Tech monolith Apple has stepped into the buy now, pay later arena with Apple Pay Later, offering consumers yet another pay-in-four system and putting industry innovators like Afterpay and Zip on notice.
Announced overnight as part of its international developer conference, Apple says Apple Pay Later users will be able to split their purchases into four even payments spread over six weeks.
Like existing BNPL options, Apple Pay Later will not charge interest on those purchases.
However, unlike its major competitors, Apple said Apple Pay Later repayments will not attract late fees.
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TechCrunch also reports the system will operate anywhere Apple Pay is accepted, theoretically adding BNPL functionality to millions of bricks-and-mortar stores, or online retailers yet to sign up for existing pay-in-four services.
Apple Pay Later will debut in the US market when Apple launches iOS 16 later this year.
Apple announces its buy now, pay later product, Apple Pay Later, which will allow you to buy things wherever Apple Pay is accepted and then pay in 4 payments over 6 weeks. #WWDC22 https://t.co/AdGEDP5iNm pic.twitter.com/mvPHQxLin1
— CNBC (@CNBC) June 6, 2022
Apple’s BNPL project could be a major challenge for existing players
The tech giant’s long-awaited foray into BNPL should sound alarm bells for other players in the space, says Dr Angel Zhong, a senior lecturer in finance at RMIT University.
“Apple has the money to expand into buy now, pay later services, so I’d say it’s actually a threat to the existing crowded buy now, pay later industry,” she told SmartCompany.
The value of major BNPL stocks have also taken a beating in recent months, after 18 months of phenomenal growth gave way to market jitters and the spectre of lower consumer spending in the months ahead.
Klarna, one of Europe’s major BNPL players, recently laid off 560 employees in response to growing cost pressures.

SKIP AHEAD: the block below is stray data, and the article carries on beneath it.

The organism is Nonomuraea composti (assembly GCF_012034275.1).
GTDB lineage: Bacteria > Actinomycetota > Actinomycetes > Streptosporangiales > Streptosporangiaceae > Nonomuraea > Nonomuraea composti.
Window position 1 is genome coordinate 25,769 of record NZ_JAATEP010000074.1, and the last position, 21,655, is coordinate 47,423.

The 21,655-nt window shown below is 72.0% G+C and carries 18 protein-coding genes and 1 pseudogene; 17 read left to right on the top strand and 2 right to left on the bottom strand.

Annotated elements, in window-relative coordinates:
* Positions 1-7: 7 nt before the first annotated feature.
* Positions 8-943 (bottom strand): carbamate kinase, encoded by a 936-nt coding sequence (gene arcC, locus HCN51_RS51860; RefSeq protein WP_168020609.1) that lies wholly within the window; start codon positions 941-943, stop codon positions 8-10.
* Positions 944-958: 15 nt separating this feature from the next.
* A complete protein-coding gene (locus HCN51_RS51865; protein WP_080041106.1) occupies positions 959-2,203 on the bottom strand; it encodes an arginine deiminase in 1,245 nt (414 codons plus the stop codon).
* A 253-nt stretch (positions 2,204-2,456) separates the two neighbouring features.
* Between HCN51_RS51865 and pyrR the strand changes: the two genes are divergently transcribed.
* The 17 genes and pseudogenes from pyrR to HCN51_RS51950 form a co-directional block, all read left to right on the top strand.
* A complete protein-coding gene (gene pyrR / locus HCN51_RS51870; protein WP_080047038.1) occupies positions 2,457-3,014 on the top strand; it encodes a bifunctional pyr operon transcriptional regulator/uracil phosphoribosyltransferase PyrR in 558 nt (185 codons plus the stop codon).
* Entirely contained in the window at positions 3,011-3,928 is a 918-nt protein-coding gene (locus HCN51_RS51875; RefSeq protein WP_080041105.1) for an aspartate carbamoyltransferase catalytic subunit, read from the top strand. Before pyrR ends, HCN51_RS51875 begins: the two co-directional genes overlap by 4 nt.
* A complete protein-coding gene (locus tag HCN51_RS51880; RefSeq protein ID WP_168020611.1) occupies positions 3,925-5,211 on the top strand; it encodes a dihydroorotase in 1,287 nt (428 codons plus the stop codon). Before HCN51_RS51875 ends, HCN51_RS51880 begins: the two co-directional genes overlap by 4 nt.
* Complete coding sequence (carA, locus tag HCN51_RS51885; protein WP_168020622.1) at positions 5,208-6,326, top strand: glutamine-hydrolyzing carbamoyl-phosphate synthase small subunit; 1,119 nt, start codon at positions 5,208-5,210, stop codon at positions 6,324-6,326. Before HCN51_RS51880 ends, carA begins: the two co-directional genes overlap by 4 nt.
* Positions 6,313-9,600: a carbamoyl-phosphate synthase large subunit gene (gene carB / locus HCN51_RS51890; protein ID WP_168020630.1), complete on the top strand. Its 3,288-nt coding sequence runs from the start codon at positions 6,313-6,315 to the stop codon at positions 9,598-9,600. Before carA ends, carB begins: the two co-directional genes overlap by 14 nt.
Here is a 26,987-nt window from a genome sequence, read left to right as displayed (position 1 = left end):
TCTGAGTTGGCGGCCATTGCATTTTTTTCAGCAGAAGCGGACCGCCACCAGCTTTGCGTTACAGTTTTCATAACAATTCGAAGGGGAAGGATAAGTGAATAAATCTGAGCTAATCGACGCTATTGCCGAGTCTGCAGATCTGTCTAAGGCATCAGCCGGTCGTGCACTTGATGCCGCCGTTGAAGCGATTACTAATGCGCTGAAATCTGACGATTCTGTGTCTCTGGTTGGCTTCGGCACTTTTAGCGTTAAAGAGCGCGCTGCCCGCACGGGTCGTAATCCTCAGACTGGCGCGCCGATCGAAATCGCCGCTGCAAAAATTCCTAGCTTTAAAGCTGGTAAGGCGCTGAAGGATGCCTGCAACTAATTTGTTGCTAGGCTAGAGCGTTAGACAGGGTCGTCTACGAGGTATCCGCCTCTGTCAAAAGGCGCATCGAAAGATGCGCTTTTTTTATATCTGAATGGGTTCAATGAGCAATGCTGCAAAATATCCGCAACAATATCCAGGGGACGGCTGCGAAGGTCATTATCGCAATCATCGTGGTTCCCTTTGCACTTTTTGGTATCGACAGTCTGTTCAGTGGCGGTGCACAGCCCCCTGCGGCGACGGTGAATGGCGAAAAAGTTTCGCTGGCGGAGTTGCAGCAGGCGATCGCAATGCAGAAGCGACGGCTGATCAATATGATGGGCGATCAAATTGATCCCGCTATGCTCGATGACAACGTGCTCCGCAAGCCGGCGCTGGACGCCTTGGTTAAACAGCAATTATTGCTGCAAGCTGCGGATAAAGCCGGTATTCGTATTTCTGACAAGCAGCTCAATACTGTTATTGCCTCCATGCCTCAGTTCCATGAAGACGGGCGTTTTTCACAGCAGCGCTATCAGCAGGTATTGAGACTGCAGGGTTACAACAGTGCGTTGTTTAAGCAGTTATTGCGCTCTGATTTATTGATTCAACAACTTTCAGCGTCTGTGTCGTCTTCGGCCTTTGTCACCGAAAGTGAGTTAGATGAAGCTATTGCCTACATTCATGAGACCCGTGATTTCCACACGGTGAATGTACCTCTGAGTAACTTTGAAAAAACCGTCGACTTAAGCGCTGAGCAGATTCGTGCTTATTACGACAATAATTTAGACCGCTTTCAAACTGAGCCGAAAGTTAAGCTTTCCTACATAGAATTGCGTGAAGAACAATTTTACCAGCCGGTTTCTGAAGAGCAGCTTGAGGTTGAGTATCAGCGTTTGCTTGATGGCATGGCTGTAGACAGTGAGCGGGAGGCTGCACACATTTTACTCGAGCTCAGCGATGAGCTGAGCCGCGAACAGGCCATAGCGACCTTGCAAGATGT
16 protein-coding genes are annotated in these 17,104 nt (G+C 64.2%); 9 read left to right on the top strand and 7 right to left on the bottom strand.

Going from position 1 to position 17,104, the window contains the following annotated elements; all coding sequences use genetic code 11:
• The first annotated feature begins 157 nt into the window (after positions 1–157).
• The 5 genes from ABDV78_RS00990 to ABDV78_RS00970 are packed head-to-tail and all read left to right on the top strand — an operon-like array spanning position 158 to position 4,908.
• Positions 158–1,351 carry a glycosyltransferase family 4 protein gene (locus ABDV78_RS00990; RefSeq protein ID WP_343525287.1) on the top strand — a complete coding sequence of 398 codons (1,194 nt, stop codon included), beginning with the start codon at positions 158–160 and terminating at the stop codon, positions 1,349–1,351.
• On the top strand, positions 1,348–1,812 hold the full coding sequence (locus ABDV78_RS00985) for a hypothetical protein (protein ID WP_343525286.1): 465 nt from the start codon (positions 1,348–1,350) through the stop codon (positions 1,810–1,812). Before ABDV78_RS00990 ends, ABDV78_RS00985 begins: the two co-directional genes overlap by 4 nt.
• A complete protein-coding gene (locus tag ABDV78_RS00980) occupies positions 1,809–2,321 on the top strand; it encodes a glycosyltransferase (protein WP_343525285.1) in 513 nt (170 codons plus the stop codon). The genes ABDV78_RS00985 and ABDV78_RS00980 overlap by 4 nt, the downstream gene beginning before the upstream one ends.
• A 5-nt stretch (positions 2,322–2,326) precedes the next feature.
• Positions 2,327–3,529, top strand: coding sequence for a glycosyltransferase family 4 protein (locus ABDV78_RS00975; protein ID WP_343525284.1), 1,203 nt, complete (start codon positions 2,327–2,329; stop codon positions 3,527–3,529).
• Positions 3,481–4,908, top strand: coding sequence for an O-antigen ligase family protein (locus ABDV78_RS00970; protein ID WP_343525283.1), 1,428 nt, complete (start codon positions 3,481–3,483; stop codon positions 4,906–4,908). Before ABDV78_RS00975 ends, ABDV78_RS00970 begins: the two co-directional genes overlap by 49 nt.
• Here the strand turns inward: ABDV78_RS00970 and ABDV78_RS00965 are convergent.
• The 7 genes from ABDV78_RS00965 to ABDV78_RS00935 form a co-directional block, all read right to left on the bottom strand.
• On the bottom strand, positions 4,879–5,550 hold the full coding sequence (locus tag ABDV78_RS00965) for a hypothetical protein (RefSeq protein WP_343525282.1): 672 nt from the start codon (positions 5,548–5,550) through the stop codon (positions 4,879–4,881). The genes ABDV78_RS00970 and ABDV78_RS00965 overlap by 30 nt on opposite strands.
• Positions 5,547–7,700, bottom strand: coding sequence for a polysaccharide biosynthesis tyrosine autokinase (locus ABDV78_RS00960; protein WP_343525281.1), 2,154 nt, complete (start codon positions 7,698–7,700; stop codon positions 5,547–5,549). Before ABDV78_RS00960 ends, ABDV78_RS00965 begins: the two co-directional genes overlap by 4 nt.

Apple is no stranger to that market volatility, with its share value having fallen around 20% since early January.
But the tech company has deep pockets, Zhong says, putting it in a strong position against BNPL fintechs yet to turn a profit.
Apple could also squeeze existing players based on its fee structure.
The Californian juggernaut is yet to fully detail its merchant fees, but it has revealed Apple Pay Later will operate on the Mastercard network.
If it were to offer BNPL services at standard Mastercard transaction rates, it could significantly undercut the merchant fees charged by standalone BNPL providers.
“Perhaps that will also force other buy now, pay later service providers to lower their fees, which will be beneficial for consumers,” Zhong suggests.
Another BNPL option intensifies calls for regulation
Consumer advocates say Apple joining the BNPL arms race is reason for Australian lawmakers to bring in tighter controls over the sector.
While traditional banks like Commonwealth Bank and NAB now also offer pay-in-four options, the sector at large is broadly exempt from Australian credit regulation as providers don’t directly charge interest to consumers.
Critics say the self-regulatory efforts of BNPL providers do not go far enough to protect consumers from taking on debts they cannot afford or falling into ‘debt spirals’.
Responding to a Sydney Morning Herald rundown of Apple’s announcement, CHOICE CEO Alan Kirkland said “it’s time for government to step in, before more people are harmed by unregulated credit”.
“Over the past few years, the call for regulation has become louder and louder,” says Zhong.
“And with Apple entering the space, that means the coverage of buy now, pay later will become greater. So there is a higher probability that it will be regulated to protect the consumer.”